When I teach something complicated or tricky, and I can see a lack of understanding on the students’ faces, I encourage them to ask whatever they want to ask. I frequently say “If you need to ask a question, but you don’t even know what to ask, raise your hand anyway.”
When a student musters up the courage to risk recognition, guide him or her through the most recent discussion — “Do you get this part? Do you want me to say that again?”. Guiding in this way, allows a student to discover exactly where their confusion is, and offers them an opportunity to articulate a specific question.
This process often pays dividends in the future, as students become more confident in asking questions, and then play a more active role in class.
3. Rethink Assignments
Why do you assign homework? Is it to have something to record in your gradebook? Maybe it’s because we enjoy reading our own words, our own delivered wisdom, in someone else’s voice? I recently decided that the assignments I was giving my students in one particular class were in need of some attention, and as I tried to discern exactly what should change, I asked myself two questions.
You may find yourself motivated to change things up as well once you can honestly answer these 2 questions for yourself:
A) How does this assignment benefit the student?
- What is the purpose of this paper, short homework assignment, or this research project?
- How will it help students learn the course material and engage in classroom discussion?
- Are there any guiding discussion questions that could be offered to help focus a students reading?
- Are students meant to soak up received information, or will they have a chance to share their understanding of it with classmates?
I once gave an assignment to my Operating Systems class on filesystems (the software that tells your computer how to talk to your disk drives). A few days before the deadline, students were required to post to the course blog which filesystem they had chosen to research, and I offered bonus points to anyone who made a unique topic selection. I also asked each student to present what they’d learned to the class for a minute or two.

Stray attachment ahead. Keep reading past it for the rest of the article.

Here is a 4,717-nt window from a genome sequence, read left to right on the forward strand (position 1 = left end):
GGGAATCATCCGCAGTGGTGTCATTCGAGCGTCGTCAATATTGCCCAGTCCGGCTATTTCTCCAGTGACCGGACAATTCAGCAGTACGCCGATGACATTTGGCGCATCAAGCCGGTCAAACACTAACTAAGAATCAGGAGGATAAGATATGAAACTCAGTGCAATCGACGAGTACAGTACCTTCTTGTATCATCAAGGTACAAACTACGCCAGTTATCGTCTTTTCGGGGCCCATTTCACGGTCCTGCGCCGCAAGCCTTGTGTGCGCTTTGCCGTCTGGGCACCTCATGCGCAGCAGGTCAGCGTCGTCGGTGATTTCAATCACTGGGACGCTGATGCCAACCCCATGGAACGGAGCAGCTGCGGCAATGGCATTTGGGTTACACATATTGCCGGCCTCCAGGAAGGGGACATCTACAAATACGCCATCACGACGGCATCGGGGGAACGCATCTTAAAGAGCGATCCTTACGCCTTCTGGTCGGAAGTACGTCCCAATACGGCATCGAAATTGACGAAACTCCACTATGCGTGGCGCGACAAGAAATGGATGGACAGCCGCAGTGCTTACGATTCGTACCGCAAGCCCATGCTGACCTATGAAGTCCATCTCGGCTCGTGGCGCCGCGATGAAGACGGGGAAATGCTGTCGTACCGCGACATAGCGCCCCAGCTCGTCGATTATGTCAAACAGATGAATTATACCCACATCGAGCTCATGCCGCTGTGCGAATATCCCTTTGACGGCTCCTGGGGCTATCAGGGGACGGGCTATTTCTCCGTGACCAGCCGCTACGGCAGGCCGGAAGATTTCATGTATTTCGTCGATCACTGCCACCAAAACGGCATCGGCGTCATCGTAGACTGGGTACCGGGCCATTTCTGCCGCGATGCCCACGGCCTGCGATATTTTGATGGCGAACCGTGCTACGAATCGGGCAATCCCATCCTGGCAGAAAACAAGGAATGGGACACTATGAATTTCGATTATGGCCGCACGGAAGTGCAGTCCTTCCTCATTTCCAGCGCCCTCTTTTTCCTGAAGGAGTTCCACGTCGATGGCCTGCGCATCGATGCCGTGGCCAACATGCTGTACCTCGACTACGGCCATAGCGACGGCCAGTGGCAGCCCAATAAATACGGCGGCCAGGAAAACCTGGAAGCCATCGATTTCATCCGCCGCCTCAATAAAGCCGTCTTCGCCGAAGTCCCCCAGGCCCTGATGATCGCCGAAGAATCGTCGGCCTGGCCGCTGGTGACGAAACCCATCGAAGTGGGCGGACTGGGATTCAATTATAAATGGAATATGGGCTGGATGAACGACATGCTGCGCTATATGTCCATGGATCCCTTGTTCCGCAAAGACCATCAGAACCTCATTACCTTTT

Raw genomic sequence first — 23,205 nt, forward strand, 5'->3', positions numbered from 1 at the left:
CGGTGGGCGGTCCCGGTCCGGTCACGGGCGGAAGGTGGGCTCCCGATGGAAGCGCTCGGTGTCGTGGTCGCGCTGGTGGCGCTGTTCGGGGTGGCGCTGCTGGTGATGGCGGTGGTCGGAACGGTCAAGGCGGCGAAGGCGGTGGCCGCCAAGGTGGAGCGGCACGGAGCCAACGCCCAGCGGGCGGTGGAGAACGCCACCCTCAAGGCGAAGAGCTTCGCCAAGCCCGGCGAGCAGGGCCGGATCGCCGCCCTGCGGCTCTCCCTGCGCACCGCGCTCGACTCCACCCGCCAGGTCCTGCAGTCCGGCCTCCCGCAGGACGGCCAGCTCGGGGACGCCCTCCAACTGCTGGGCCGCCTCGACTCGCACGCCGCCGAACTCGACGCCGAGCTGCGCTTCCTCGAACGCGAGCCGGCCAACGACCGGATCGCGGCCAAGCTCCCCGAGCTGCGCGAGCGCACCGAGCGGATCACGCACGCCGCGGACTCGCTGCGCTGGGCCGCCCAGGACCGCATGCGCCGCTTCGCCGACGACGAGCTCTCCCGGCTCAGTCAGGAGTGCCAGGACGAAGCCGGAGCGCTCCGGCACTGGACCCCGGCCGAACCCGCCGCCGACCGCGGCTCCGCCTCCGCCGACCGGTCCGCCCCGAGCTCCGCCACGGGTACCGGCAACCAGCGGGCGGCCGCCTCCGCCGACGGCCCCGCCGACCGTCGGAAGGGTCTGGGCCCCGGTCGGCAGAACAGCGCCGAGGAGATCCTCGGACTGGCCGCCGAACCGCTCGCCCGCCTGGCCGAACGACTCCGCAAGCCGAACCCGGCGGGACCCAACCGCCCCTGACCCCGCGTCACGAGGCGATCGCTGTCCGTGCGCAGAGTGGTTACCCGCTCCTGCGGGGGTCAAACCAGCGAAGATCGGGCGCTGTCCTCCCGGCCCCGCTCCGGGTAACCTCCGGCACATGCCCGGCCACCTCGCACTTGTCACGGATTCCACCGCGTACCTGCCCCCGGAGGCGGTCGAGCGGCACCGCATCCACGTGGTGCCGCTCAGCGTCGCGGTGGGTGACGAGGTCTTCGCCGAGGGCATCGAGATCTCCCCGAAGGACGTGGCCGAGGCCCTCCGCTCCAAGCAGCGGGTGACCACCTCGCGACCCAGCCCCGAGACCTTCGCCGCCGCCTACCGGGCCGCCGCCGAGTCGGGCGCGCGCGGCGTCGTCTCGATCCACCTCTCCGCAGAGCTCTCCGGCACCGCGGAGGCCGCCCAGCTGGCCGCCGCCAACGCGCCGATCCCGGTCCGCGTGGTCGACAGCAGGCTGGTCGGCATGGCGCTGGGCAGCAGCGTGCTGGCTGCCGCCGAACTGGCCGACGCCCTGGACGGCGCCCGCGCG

This assignment gave students an opportunity to become familiar with one topic in depth, but also to see the similarities and differences across various topics as well. As an added bonus, I personally learned a couple of things during these short presentations, and students were delighted to see that they had taught me something.
Not only that, since this was the first assignment of the semester, I found students looking forward to the next one. That’s genuine student engagement.
B) What is the value of the grade on this assignment?
I teach an introductory Computer Science class, which is designed to get students to think about problem solving in a general way before delving into the specifics of the discipline. As I assign the first few assignments, I tell students that while correct answers will earn a grade of 100, any answer that shows they thought about the problem will earn at least a 90.
This strategy rewards exactly the habits I want students to develop — critical thinking, formulating ideas, brainstorming, intellectual risk taking, without penalizing things that novice scientists shouldn’t be penalized for, like a well-thought-out, well-intentioned, wrong hypothesis.
Could I give a 75, or a 60, or a zero for wrong answers, like I’ve done in most of my other classes? Sure, but for students who are just learning how to think and solve problems, that type of reinforcement would be counterproductive at best, and might drive away students who have a natural ability to do the work, and just need to be cultivated to succeed.
You can use grades as a carrot, or you can use them as a stick. Think about the message that grades send, and whether it’s the right message. That’s what the heart of learner-centered instruction is all about.
When it’s time for you to reevaluate your course, and levels of student success and engagement, consider ways that you can increase student responsibilities and student engagement. If are having any difficulties, or questions, please comment below!
Top Hat is designed to connect professors and students in the classroom and to create a more engaged and active learning environment. If you’re interested in a demonstration of how Top Hat can be used in your classroom, click here.
Originally published at blog.tophat.com on November 12, 2015.